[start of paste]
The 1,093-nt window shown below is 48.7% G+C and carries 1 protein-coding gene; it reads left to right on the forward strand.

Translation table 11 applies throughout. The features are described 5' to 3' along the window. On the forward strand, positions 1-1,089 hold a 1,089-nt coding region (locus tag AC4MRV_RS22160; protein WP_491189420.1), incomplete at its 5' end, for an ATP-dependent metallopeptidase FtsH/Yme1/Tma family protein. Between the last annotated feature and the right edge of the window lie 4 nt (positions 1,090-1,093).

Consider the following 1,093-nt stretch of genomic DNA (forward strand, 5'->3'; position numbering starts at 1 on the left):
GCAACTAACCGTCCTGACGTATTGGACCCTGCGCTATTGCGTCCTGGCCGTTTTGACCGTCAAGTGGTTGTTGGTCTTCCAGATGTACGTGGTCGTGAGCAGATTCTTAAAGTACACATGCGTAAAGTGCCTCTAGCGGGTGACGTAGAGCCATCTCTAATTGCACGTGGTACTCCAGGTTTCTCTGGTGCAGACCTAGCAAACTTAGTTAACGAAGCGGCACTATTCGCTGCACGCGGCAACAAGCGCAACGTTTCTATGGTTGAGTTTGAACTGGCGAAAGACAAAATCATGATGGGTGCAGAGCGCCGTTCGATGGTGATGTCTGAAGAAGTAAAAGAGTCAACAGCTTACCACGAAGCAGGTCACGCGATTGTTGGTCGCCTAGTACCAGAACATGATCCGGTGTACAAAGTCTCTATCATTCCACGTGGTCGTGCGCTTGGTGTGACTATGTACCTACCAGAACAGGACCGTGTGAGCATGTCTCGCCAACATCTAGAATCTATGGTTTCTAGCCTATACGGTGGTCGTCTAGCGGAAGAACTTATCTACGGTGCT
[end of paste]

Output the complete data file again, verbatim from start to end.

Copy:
The 1,093-nt window shown below is 48.7% G+C and carries 1 protein-coding gene; it reads left to right on the forward strand.

Translation table 11 applies throughout. The features are described 5' to 3' along the window. On the forward strand, positions 1-1,089 hold a 1,089-nt coding region (locus tag AC4MRV_RS22160; protein WP_491189420.1), incomplete at its 5' end, for an ATP-dependent metallopeptidase FtsH/Yme1/Tma family protein. Between the last annotated feature and the right edge of the window lie 4 nt (positions 1,090-1,093).

Consider the following 1,093-nt stretch of genomic DNA (forward strand, 5'->3'; position numbering starts at 1 on the left):
GCAACTAACCGTCCTGACGTATTGGACCCTGCGCTATTGCGTCCTGGCCGTTTTGACCGTCAAGTGGTTGTTGGTCTTCCAGATGTACGTGGTCGTGAGCAGATTCTTAAAGTACACATGCGTAAAGTGCCTCTAGCGGGTGACGTAGAGCCATCTCTAATTGCACGTGGTACTCCAGGTTTCTCTGGTGCAGACCTAGCAAACTTAGTTAACGAAGCGGCACTATTCGCTGCACGCGGCAACAAGCGCAACGTTTCTATGGTTGAGTTTGAACTGGCGAAAGACAAAATCATGATGGGTGCAGAGCGCCGTTCGATGGTGATGTCTGAAGAAGTAAAAGAGTCAACAGCTTACCACGAAGCAGGTCACGCGATTGTTGGTCGCCTAGTACCAGAACATGATCCGGTGTACAAAGTCTCTATCATTCCACGTGGTCGTGCGCTTGGTGTGACTATGTACCTACCAGAACAGGACCGTGTGAGCATGTCTCGCCAACATCTAGAATCTATGGTTTCTAGCCTATACGGTGGTCGTCTAGCGGAAGAACTTATCTACGGTGCT